North Korea's nuclear program has been making headlines — both good and bad — for ages. Just this part year, there were the advances in intercontinental ballistic missiles and the underground testing. But then came the Olympics and the detente with South Korea. Now even President Trump is considering meeting with Kim Jong Un. But the program, and the controversy over it, are nothing new. It's been in the works for decades. Here's how North Korea got nuclear weapons.
The push for stronger weapons began during and following the Korean War. The South, supported by the United States, had extensive firepower, and the North looked to Russia for support to try and counter the super power. That meant that North Korea received weapons and training from Russia. President Truman threatened to use atomic bombs at one point during the war. "That includes every weapon we have," he told a reporter in 1950, The Washington Post reported in 2006.
Following the armistice, which came into effect in 1953 and is still in effect today, the United States kept up the pressure on the North. In 1957, the United States put nuclear missiles in South Korea to threaten the North. Many of the nuclear weapons in the South were just miles from the Demilitarized Zone, and President Eisenhower threatened, as Truman did, to "remove all restraints in our use of weapons."
The first time that the nuclear question came up for the North was in the 1960s. President John F. Kennedy was pushing the nuclear non-proliferation treaty to try and stop the spread of nuclear weapons being developed around the world. North Korea refused to sign. The Soviet Union then gave the North its first nuclear reactor — a way to harness nuclear energy — just a few years later, in 1965, for research purposes, The Washington Post reported. North Korea had its own uranium mines.
It then started developing its second reactor, which was finished by the 1970s. Despite the fact that International Atomic Energy Agency inspectors visited the country in 1977, by the '80s the North was well on its way to developing a nuclear weapons program — all in secret.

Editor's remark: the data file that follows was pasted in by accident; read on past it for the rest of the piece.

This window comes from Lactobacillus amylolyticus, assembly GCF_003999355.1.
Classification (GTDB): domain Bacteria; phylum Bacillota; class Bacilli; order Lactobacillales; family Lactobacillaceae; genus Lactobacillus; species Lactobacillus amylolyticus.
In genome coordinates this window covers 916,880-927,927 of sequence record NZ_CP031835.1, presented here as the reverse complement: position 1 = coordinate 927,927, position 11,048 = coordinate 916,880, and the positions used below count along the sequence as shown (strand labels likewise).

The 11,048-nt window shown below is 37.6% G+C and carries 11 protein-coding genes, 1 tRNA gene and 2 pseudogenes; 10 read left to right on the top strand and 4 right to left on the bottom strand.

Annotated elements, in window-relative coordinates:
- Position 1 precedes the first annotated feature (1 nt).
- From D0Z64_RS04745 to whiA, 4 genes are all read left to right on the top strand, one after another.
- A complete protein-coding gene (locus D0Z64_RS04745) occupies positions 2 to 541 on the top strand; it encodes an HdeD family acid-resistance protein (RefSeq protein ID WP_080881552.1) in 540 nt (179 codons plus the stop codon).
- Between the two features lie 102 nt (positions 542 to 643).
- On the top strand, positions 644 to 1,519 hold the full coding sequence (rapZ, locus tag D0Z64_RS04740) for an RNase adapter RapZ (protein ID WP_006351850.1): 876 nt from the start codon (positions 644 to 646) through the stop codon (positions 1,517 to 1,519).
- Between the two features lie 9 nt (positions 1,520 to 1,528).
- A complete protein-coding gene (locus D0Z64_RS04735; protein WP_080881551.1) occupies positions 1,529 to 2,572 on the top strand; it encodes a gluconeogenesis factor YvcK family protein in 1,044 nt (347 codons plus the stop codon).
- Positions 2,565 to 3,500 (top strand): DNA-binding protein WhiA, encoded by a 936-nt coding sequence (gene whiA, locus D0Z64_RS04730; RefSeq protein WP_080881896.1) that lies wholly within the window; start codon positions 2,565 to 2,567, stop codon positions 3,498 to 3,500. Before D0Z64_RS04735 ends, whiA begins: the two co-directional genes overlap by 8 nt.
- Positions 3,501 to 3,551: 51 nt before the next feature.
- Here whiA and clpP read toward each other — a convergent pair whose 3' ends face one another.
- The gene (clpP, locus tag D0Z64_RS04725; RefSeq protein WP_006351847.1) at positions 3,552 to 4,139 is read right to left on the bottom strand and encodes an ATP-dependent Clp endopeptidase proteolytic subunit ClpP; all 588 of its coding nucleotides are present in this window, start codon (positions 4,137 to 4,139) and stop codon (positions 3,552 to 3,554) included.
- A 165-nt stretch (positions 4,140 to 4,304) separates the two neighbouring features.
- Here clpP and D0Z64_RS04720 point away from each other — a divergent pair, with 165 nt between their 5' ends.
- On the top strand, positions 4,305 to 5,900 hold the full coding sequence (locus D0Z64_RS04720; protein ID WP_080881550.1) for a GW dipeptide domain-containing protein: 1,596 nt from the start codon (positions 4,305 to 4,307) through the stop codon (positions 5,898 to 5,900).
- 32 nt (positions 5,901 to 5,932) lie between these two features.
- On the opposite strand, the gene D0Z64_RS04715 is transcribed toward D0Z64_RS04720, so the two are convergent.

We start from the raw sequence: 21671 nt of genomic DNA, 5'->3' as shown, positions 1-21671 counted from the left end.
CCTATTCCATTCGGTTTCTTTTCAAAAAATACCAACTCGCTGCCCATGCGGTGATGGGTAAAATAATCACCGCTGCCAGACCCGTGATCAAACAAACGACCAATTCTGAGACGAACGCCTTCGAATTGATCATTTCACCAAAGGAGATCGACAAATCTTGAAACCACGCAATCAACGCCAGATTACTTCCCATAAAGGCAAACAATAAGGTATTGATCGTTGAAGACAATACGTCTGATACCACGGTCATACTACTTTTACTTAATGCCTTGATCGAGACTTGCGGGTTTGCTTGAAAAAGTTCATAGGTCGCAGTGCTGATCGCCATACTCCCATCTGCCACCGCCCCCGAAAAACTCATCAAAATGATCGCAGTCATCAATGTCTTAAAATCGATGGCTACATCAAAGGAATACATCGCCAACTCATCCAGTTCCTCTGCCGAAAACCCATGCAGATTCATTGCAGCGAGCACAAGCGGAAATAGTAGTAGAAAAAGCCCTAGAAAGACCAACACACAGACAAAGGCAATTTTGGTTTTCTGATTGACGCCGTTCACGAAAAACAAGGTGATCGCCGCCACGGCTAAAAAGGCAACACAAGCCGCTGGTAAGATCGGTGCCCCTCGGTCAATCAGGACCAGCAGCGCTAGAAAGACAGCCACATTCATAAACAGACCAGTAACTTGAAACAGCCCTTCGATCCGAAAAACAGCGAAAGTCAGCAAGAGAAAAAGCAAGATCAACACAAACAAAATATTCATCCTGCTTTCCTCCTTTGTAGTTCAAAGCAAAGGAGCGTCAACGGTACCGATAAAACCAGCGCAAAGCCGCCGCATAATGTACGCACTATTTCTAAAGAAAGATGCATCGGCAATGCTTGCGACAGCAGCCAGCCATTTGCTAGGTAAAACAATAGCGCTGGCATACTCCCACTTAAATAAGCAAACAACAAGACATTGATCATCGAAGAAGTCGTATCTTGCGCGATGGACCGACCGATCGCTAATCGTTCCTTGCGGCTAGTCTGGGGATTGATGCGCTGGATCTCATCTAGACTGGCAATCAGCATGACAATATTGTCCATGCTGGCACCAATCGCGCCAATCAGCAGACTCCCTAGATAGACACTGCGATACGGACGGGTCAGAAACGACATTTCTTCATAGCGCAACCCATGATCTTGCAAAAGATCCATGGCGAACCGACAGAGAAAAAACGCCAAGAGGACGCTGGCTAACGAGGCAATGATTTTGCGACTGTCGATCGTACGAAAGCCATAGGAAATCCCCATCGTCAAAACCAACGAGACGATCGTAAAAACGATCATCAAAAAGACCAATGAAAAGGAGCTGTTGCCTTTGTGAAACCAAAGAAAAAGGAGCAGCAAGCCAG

In 1985, North Korea did two things: It signed the Nuclear Non-Proliferation Treaty, and it used a hidden third reactor to develop nuclear weapon-grade material. From that point until today, it has been a cat-and-mouse game of the North promising to suspend the development of nuclear weapons while secretly carrying on their research.
Under both the Bush and Clinton administrations, international inspectors would go to North Korea. An agreement in 1994 made by President Clinton gave the North economic aid in exchange for a halting of the nuclear program. But the development did not end, and in 2002 President Bush announced that the North had acknowledged attempting to build a nuclear weapon yet again. This is widely remembered as when the North was named part of the "Axis of Evil."
Since then, it has been yet more of the same. The North promises to dismantle the program in exchange for various forms of aid, but meanwhile its scientists keep refining more nuclear material to turn it into weapons-grade material.
Now, it would seem once again that the North is dismantling the program. Satellite pictures show that buildings on the test site used for many of the nuclear tests have been torn down. This is backed up by statements from the North Korean government that it will completely shut down the program in advance of the talks with Trump.
What isn't clear yet is what will happen to their current arsenal, which may include nuclear intercontinental ballistic missiles capable of reaching the United States.